The real qualities of Aberdovey commence in earnest with the inner half of holes. The riveting par-3 12th hole is listed at just under 150 yards but the green is elevated substantially above the tee and when the wind is whipping can cause a host of swing issues. Sadly, a few of the holes on the back nine used to have tee boxes set high in the oceanside dunes -- affording spectacular views of the beach area. Environmental issues forced those tees to be placed within the main perimeter of the course and while the holes themselves are good -- the loss of such a favored starting point is noticeable.

The closing hole at Aberdovey commands respect -- the long par-4 finishes with a putting surface hugging an adjoining out-of-bounds area next to the clubhouse. When the pin is cut tight to the left the slightest pull will mean a quick reload from your last position. Be forewarned in being too aggressive with your play.

North Wales golfHarlech Castle. Crown copyright 2014 Visit Wales

The ride north from Aberdovey to Harlech takes about 90 minutes -- best bet is to break up the travel and enjoy the offerings in Barmouth -- the perfect midway point. In Harlech you come upon the country's 2nd best course behind Royal Portcawl -- Royal St. David's --

Views of the castle come from just about any position on the course. The key when playing Royal St. David's is to score early in the round. The outer half of holes is considerably less challenging than the inner side - especially once you reach the long par-3 14th and the ferocious five you encounter.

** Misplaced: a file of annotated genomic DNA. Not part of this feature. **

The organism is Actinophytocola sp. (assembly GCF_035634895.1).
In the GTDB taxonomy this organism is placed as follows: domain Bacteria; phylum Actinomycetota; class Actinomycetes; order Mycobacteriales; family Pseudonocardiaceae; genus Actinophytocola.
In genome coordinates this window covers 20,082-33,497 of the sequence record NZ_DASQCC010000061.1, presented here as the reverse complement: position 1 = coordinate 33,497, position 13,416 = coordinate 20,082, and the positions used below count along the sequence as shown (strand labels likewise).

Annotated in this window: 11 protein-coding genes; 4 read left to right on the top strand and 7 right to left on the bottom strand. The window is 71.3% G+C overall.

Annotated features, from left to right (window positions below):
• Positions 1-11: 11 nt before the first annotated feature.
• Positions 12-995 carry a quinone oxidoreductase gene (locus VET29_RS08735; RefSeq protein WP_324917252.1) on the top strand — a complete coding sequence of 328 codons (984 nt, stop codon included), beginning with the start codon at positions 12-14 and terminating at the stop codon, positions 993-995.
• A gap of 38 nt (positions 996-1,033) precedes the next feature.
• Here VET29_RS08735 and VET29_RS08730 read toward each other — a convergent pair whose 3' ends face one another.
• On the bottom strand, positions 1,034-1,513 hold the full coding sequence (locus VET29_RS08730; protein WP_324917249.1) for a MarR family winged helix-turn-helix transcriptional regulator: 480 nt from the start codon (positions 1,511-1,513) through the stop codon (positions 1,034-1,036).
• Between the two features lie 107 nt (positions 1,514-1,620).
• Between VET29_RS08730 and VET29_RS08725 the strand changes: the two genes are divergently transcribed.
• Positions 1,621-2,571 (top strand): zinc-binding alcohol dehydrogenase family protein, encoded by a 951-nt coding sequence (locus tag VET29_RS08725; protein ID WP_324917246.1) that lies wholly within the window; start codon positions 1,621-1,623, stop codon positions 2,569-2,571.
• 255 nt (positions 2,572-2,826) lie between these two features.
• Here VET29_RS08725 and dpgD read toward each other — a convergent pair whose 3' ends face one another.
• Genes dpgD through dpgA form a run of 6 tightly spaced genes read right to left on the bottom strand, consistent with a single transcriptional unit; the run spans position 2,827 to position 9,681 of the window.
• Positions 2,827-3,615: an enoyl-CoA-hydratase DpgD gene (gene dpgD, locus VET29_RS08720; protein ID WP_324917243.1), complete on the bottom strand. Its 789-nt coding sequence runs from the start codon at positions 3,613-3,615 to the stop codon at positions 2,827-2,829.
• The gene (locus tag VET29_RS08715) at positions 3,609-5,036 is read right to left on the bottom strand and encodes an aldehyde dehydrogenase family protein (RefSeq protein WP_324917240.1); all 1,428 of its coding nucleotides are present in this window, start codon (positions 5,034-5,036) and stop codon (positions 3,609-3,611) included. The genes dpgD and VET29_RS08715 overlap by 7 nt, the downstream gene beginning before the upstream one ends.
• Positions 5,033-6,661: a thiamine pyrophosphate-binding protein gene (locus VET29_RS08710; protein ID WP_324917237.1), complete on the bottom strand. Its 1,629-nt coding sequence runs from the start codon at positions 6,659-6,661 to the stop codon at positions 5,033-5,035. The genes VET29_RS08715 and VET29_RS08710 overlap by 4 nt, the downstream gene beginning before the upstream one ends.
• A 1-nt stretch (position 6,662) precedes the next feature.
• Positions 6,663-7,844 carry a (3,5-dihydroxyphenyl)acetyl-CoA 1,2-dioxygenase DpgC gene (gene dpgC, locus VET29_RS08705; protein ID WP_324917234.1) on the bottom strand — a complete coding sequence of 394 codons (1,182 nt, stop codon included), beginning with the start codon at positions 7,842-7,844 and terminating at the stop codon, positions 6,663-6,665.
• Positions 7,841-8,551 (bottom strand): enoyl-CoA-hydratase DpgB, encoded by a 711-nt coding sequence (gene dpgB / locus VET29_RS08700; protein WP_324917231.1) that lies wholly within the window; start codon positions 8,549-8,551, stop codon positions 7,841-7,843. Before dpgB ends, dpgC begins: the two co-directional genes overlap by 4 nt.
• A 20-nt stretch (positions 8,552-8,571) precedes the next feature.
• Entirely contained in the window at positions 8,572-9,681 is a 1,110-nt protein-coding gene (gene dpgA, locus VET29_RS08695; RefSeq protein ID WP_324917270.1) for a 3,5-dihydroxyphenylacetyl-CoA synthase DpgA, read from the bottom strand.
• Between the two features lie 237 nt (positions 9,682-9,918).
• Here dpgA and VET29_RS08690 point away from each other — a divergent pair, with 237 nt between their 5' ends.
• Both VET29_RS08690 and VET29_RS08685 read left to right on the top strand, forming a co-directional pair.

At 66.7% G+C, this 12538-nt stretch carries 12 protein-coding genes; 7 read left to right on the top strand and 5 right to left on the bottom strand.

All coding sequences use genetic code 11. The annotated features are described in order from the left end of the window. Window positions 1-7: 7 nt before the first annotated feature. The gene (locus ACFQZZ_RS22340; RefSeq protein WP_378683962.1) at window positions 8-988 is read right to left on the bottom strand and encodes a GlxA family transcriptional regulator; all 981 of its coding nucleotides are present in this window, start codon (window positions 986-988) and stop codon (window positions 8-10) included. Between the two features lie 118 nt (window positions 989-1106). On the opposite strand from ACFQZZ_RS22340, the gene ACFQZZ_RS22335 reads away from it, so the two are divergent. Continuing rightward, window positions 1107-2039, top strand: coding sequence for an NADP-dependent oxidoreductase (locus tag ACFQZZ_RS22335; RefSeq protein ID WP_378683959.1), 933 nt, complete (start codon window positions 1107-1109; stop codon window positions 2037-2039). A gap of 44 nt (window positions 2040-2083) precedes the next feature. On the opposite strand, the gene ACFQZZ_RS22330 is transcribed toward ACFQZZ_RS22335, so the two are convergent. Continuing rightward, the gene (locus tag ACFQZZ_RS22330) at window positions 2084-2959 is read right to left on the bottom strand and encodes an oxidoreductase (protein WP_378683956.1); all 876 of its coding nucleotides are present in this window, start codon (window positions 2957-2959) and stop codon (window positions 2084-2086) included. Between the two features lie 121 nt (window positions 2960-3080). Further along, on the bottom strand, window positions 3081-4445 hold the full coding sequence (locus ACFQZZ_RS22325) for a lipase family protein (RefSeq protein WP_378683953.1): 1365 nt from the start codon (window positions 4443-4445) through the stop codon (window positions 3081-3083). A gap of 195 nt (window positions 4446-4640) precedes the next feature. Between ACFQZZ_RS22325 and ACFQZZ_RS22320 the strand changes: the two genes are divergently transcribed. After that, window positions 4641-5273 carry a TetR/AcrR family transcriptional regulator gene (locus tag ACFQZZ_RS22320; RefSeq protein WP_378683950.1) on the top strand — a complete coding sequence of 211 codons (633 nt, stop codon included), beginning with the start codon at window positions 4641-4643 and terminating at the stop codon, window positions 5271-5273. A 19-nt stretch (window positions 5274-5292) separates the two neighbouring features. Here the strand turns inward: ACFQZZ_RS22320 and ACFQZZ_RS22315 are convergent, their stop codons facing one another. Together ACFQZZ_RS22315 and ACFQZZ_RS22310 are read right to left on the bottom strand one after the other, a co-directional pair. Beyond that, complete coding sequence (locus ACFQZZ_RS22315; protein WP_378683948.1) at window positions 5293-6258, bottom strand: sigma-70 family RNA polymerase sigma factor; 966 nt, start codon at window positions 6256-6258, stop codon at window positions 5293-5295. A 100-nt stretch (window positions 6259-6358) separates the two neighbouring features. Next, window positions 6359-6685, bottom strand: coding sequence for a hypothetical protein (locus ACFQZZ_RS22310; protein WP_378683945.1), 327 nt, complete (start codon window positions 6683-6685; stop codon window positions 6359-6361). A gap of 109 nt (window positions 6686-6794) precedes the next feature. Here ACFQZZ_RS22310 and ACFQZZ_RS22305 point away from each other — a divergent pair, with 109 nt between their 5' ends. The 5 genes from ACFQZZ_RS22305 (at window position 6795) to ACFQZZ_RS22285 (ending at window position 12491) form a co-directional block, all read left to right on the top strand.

The long par-4 15th is easily among the best 18-holes I have played in the country. Standing on the tee gives little hope to the player as the fairway is ensconced with high grasses that obscure the ideal landing zone. Simply "pulling the trigger" with confidence at the tee can be a mental tug-of-war. Hard to beat Royal St. David's as the sun pulls lower and lower to the horizon and the colors of the surrounding grasses and hillsides illuminate with Harlech Castle resting magnificently above the course.

One of the more enjoyable drives in Northern Wales is the journey from Harlech to the Llyn Peninsula. The southern portion of the peninsula just out into Cardigan Bay which serves as the larger inlet of the Irish Sea. It is here you find Pwllheli Golf Club --

Started as a 9-hole course in 1900, Pwllheli was the handiwork of legendary Tom Morris. Nine additional holes were added by James Braid -- five-time Open Champion -- in 1909. The two nines are quite different -- the front more parksland and the inner half more in line with links golf. Not especially memorable but if you need to keep the golf muscles limbered it's worth a stop.

Criccieth CastleCriccieth Castle. Crown copyright 2014 Visit Wales